C3 - Security Governance in Latin America
Transnational Security Governance: Organized Crime and Governance-Interventions in Mexico and Central America
The C3 project examines how external actors contribute to the fight against organized crime and the provision of security in Mexico, El Salvador and Guatemala. We understand these contributions as transnational security governance, which encompasses the control of violence and physical security, as well as the establishment of binding rules for the provision of security. Security governance must be seen as a transnational activity, since the security problems in question occur across borders, and actors from outside of the national context are involved in security provision. We assume that local actors may adapt, reinterpret, or reject foreign security initiatives. Our central research project investigates these processes of appropriation and rejection, based on three case studies:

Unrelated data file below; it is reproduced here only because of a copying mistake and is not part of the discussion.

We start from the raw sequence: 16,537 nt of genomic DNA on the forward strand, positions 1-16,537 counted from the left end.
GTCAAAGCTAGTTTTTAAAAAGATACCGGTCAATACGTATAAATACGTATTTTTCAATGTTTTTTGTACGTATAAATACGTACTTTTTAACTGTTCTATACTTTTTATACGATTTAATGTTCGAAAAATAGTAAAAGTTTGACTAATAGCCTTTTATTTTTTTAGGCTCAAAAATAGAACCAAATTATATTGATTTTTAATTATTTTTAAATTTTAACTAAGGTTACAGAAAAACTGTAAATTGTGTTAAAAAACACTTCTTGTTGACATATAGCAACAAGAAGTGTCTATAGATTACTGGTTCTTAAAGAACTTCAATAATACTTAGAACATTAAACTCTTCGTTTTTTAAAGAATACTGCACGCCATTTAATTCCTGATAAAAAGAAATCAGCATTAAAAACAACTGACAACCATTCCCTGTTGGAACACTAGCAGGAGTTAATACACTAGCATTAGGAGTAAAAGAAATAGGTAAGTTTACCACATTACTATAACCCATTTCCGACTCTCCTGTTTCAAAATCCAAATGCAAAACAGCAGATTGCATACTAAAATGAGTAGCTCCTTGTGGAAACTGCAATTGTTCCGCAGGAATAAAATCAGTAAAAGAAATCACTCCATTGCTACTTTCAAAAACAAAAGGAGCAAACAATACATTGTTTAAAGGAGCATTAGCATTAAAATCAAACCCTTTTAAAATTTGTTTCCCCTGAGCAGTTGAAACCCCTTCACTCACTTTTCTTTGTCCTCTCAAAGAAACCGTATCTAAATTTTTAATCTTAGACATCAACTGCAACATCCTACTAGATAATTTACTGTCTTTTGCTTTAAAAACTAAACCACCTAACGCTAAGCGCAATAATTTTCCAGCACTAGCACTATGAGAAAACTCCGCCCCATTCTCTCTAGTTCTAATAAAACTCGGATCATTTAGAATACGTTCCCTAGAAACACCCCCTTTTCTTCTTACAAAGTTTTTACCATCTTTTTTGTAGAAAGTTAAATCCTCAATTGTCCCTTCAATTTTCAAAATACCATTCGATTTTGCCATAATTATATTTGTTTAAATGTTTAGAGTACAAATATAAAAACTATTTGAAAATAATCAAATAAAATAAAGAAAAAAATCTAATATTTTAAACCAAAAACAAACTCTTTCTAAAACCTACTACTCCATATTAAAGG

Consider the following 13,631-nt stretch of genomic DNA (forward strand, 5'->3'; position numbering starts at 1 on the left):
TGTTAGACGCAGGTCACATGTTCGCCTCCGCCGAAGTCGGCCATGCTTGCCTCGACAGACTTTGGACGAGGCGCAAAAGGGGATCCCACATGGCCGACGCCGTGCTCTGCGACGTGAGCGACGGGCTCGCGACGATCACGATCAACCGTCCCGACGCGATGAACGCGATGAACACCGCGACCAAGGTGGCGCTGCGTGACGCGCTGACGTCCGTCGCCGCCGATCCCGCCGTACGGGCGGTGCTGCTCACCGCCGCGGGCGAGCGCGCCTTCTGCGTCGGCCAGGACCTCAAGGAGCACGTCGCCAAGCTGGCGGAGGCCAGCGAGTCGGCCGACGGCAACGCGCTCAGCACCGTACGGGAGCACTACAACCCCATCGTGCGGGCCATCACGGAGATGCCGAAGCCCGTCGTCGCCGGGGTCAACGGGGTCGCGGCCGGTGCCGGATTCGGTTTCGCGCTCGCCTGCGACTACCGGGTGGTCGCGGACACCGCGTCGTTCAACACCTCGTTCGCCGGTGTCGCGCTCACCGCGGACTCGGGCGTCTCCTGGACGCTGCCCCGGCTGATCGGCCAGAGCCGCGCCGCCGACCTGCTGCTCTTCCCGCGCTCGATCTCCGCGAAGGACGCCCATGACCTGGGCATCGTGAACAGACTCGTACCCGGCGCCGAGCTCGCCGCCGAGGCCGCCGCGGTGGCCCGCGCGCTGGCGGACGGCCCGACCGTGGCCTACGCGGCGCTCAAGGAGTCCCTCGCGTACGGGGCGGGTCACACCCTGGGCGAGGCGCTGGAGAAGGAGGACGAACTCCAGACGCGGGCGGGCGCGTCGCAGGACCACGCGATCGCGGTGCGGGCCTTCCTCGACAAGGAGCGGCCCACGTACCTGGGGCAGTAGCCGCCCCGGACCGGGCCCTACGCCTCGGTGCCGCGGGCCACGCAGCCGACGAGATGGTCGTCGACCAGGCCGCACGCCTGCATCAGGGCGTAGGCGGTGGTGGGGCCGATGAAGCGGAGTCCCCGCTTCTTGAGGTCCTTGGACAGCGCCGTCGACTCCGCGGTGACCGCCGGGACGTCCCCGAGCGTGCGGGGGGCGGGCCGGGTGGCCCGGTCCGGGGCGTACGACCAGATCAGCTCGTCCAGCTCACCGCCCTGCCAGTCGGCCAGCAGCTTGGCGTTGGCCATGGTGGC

- the fight against drug-related crime in Mexico involving U.S. support through the Mérida Initiative;
- initiatives of coalitions that try to advance anti-money laundering (AML) policies in El Salvador and Mexico; and
- an international initiative to counteract impunity in Guatemala (CICIG).